There is also some cognitive dissonance between the Rebekah Vardy presenting in the witness box — a dignified figure who insists she has no “beef” with anyone — and the Rebekah Vardy of private WhatsApp messaging.
A woman she dislikes (possibly fellow Wag Danielle Lloyd, she can’t quite remember) is referred to as “a nasty bitch. Rooney is a “c***”. And then there was the quote from an old interview, brought up in court, in which Vardy was asked if she had protested her innocence in a phone call with Rooney.
“Arguing with Coleen is like arguing with a pigeon,” she said. “You can tell it that you are right and it is wrong, but it’s still going to shit in your hair.”
One undeniable fact about Vardy: she’s tough. Lesser mortals would have crumbled under Sherborne’s onslaught, but his insults bounced off her until the last day of cross-examination, when she slumped over the table.
And she is sharp. Under questioning, she admitted to hiring a paparazzo to lurk outside Leicester Maternity Hospital and catch her seemingly unawares as she emerged with her new baby. Wouldn’t it have been more honest, Sherborne asked, to sit down with a photographer for a proper, above-board shoot? “I’m not too sure I was in any position to sit down,” Vardy shot back.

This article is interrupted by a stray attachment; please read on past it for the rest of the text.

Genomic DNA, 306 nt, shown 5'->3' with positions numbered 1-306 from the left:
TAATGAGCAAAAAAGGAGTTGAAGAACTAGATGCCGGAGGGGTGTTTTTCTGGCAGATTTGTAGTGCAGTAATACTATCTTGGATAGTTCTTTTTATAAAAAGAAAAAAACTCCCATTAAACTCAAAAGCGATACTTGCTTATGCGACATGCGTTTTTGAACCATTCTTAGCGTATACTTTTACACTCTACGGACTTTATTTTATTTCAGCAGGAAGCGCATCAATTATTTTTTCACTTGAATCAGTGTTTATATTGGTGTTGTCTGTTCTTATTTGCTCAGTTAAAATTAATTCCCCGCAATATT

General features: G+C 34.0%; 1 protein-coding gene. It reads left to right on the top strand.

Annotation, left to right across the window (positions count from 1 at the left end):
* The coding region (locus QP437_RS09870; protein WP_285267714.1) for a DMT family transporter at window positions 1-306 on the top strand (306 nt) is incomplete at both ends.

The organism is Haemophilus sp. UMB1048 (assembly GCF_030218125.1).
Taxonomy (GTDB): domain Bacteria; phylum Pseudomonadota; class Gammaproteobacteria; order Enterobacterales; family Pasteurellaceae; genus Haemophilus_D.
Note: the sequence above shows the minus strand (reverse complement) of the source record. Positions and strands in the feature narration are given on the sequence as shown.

Colluding with the paparazzi is one example of Vardy’s eagerness for publicity. She allegedly parked herself in someone else’s seat at the Euros in 2016 to secure a place in the row behind Rooney, thus ensuring they would be photographed together.
“Becky certainly stuck out to me as being someone who actively wanted to be famous,” Rooney said, painting herself as someone who actively wanted the opposite. Some achieve Wag-dom, and some have Wag-dom thrust upon them: while Vardy grafted her way into the Premier League of footballers’ wives through photo-opportunities and tell-all interviews, bagging a spot on I’m A Celebrity… Get Me Out Of Here!, Rooney never had to try.
She found herself in the spotlight as a 16-year-old schoolgirl who happened to be going out with a talented young player. Nearly 20 years on, the media interest is strong as ever.
Giving evidence, she exuded calm and confidence: smiling, where Vardy was severe, and speaking clearly where Vardy was barely audible. She appeared glossy but down-to-earth, even tidying away the box files into neat piles before leaving the witness box. When Tomlinson apologised for using the term “Wags”, in case it seemed disrespectful, she replied evenly: “It’s not disrespectful, it’s just a word that I don’t use.”